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What fascinates me is the widespread use of coins. Now... Is that Roman influence? I ask because gauls and britons adopted coinage from the Romans, but then, did Rome adopt coinage from those clever greeks?

 

Unquestionably. It was contact with the Greek colonies in southern Italia that directly influenced Roman coinage. Most early Roman coinage, especially silver, very much resembles Greek coinage of the time. Hercules was a popular artistic impression. David Sear provides a very nice intro here.

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What fascinates me is the widespread use of coins. Now... Is that Roman influence? I ask because gauls and britons adopted coinage from the Romans, but then, did Rome adopt coinage from those clever greeks?
Far as we know, the introduction of coins in the West (the story for China is entirely independent) was mostly a Hellenic contribution.

 

Reportedly, the first coins were introduced by the semi-Hellenized kingdom of Lydia; Achaemenid Persia would have introduced them directly from this conquered state.

 

In any case, Persian Parthian coinage clearly came more from the closer Seleucid than from the remote Achaemenid currency; please note that they used the current Hellenic monetary units (e.g. drachma).

 

For any ancient culture, numismatics have always been a precious source of information; this is especially valid for the Arsacid kingdom, as we virtually lack any native textual source.

Edited by sylla

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Doug Smith wrote a great article on Parthian coins:

 

http://dougsmith.ancients.info/parthar.html

 

A good quote from the article:

 

"Not being a people to write down their own history, most of what is known about the Parthians comes from writings of their enemies, the Romans. This gives us an incomplete and biased view of what was a very complex civilization. In particular, we are weak in our understanding of things that happened in the Eastern part of their lands and during times when they were at peace with Rome. Included in out list of rulers are a few known only as 'Unknown King' and several about whom we know little more than their name. This is made worse by the practice of most kings to inscribe coins with only the name of the founder of their dynasty omitting a personal name. 'Arsakes' became rather like 'Augustus' on Roman coins. Early legends were in Greek but as time passed these letters become increasingly illegible. Some later issues bear personal names in Aramaic letters."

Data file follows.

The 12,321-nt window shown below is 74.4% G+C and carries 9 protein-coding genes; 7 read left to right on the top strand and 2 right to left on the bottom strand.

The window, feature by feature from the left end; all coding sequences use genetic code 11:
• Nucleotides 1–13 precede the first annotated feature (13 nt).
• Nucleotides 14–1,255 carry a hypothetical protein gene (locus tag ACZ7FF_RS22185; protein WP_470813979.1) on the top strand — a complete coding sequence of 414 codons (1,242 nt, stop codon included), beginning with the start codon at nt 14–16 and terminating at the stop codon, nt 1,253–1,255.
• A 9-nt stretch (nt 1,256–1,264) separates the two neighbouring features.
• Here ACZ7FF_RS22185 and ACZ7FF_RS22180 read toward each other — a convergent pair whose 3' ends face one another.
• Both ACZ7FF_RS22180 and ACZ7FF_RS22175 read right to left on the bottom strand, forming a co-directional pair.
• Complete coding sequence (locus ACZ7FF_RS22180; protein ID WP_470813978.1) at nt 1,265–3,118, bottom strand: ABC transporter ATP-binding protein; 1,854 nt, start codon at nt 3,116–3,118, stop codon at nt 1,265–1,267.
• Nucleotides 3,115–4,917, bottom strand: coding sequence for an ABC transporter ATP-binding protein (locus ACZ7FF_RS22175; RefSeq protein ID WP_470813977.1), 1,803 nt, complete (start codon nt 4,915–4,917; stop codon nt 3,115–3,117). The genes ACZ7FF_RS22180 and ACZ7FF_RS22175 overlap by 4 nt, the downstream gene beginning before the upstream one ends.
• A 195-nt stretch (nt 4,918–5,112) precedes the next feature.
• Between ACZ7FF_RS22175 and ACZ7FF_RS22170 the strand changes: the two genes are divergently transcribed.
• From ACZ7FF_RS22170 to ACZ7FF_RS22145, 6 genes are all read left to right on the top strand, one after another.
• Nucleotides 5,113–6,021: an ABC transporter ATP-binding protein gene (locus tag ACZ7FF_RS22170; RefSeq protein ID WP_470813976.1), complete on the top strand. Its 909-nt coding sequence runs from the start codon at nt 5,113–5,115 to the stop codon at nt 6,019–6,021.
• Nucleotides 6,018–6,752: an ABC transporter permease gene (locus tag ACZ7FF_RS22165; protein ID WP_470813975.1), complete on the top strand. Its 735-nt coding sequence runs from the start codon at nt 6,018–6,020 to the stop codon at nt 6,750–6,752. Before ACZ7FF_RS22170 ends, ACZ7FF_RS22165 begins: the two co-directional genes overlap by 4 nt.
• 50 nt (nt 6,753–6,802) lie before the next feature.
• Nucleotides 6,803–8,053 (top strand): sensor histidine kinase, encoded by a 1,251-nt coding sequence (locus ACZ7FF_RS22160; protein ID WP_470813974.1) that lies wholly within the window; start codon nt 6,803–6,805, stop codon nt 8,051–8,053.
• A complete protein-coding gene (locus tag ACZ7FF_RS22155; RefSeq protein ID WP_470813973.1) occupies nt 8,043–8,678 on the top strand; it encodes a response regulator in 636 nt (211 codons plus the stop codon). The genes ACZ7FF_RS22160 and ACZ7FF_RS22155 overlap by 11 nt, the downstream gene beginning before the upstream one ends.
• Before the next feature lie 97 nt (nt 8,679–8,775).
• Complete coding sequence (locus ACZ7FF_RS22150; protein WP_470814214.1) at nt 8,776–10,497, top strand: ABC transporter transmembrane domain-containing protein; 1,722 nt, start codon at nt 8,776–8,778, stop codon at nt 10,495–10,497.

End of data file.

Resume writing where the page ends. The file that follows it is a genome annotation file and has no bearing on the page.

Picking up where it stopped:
[Emphasis mine.]

 

A professor of Greek Classics looked at my Parthian coins and commented that although the coins had Greek written on them, they were illegible.

 

This site is a fantastic resource for all things Parthian:

 

http://www.parthia.com/

 

Great source for Parthian coins:

 

http://www.parthia.com/pdc_gonnella.htm

 

 

guy also known as gaius

Edited by guy

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A nice array of Parthian rulers:

 

http://www.livius.org/pan-paz/parthia/kings.html

 

Another good site by Douglass Mudd, expert on all things Parthian:

 

http://www.americanhistory.si.edu/collecti...ames/parhom.htm

 

A nice review of Rome and Parthia at war: